In June I wrote about a man who had his life savings confiscated because his luggage smelled of pot. It was one of over 90 such seizures in a year at the Cincinnati airport alone.
In July I wrote about a man who had $44,000 seized at New York JFK even though he was never charged with a crime. He couldn’t get his money back because it took him 90 days to get assistance jumping through all of the required hoops to file a petition for the funds to be returned — and the government only gives you 35 days to file in federal court.
Civil asset forfeiture isn’t just an American problem, last month I wrote about the male model who had $646,000 confiscated at Dublin airport (“Revenue officials immediately made a court application to retain the cash while they investigate[d] whether it is the proceeds of crime”).
More of us are at risk than you’d think. According to the Washington Post‘s “Wonkblog” If you fly between Chicago and L.A. you might be a drug dealer, according to the DEA.
In April of this year, two Drug Enforcement Administration task force members stopped a man named Issa Serieh at Los Angeles International Airport, asked him some questions, and seized $30,750 in cash off of him. They sent him on his way without charging him with a crime.
The DEA was waiting at a gate at LAX monitoring passengers getting off an American Airlines flight from Chicago because “Chicago is a known consumer city for narcotics and Los Angeles is a known source city where narcotics can be purchased”. The case is actually called “United States of America v. $30,750 in U.S. Currency” (you see, when you charge the property instead of the person, the property doesn’t have rights..).
The only other reason the DEA is able to offer for stopping the passenger they took the money from? The individual got off the plane with “a small backpack over his shoulder.” Boom. Suspicion.
Flying between Chicago and LA and carrying a backpack is enough for the government to stop you, search you, and confiscate your money. The DEA contends that this airline route is special — both Chicago and Los Angeles are “part of a federally-designated ‘High Intensity Drug Trafficking Area.'” Of course so is New York, and cities comprising two-thirds of the country’s population. Flying between New York and DC or New York and Chicago (perhaps with or without a backpack) would suffice under the standard used by the DEA.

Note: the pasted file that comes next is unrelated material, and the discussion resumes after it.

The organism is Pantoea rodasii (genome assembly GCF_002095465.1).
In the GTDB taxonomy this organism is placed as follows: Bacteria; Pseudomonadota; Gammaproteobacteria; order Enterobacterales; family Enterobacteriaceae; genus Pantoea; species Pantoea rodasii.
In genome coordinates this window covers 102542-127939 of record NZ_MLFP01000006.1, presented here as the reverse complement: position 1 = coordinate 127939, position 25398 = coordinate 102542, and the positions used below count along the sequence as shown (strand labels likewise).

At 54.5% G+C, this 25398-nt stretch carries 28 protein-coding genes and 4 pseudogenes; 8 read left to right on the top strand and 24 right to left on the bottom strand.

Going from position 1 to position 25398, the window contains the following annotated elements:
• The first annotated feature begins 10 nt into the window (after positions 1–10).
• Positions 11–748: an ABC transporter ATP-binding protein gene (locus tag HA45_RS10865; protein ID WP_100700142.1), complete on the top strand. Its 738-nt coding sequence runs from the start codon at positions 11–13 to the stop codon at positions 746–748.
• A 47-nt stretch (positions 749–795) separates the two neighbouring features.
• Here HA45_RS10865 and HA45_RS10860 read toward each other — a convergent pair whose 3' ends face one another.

Techdirt points to a 1992 decision by 8th Circuit Chief Judge Richard Arnold (HT: Reid F.) that’s on point.
- Airports are on the verge of becoming war zones, where anyone is liable to be stopped, questioned, and even searched merely on the basis of the on-the-spot exercise of discretion by police officers. The liberty of the citizen, in my view, is seriously threatened by this practice. The sanctity of private property, a precious human right, is endangered. It’s hard to work up much sympathy for Weaver. He’s getting what he deserves, in a sense. What is missing here, though, is an awareness that law enforcement is a broad concept. It includes enforcement of the Bill of Rights, as well as enforcement of criminal statutes. Cases in which innocent travelers are stopped and impeded in their lawful activities don’t come to court. They go on their way, too busy to bring a lawsuit against the officious agents who have detained them. If the Fourth Amendment is to be enforced, therefore, it must be by way of motions to suppress in cases like this.
Whether this $30,000 had anything to do with drugs or not is beside the point (the traveler denies it and says the money was loaned to him by his uncle).
When we can be stopped in an airport merely based on the cities we’re flying between, covering two-thirds of the population in the country, and property can be confiscated without a person even being charged with a crime we’ve gone way too far in the scope of government power over our lives.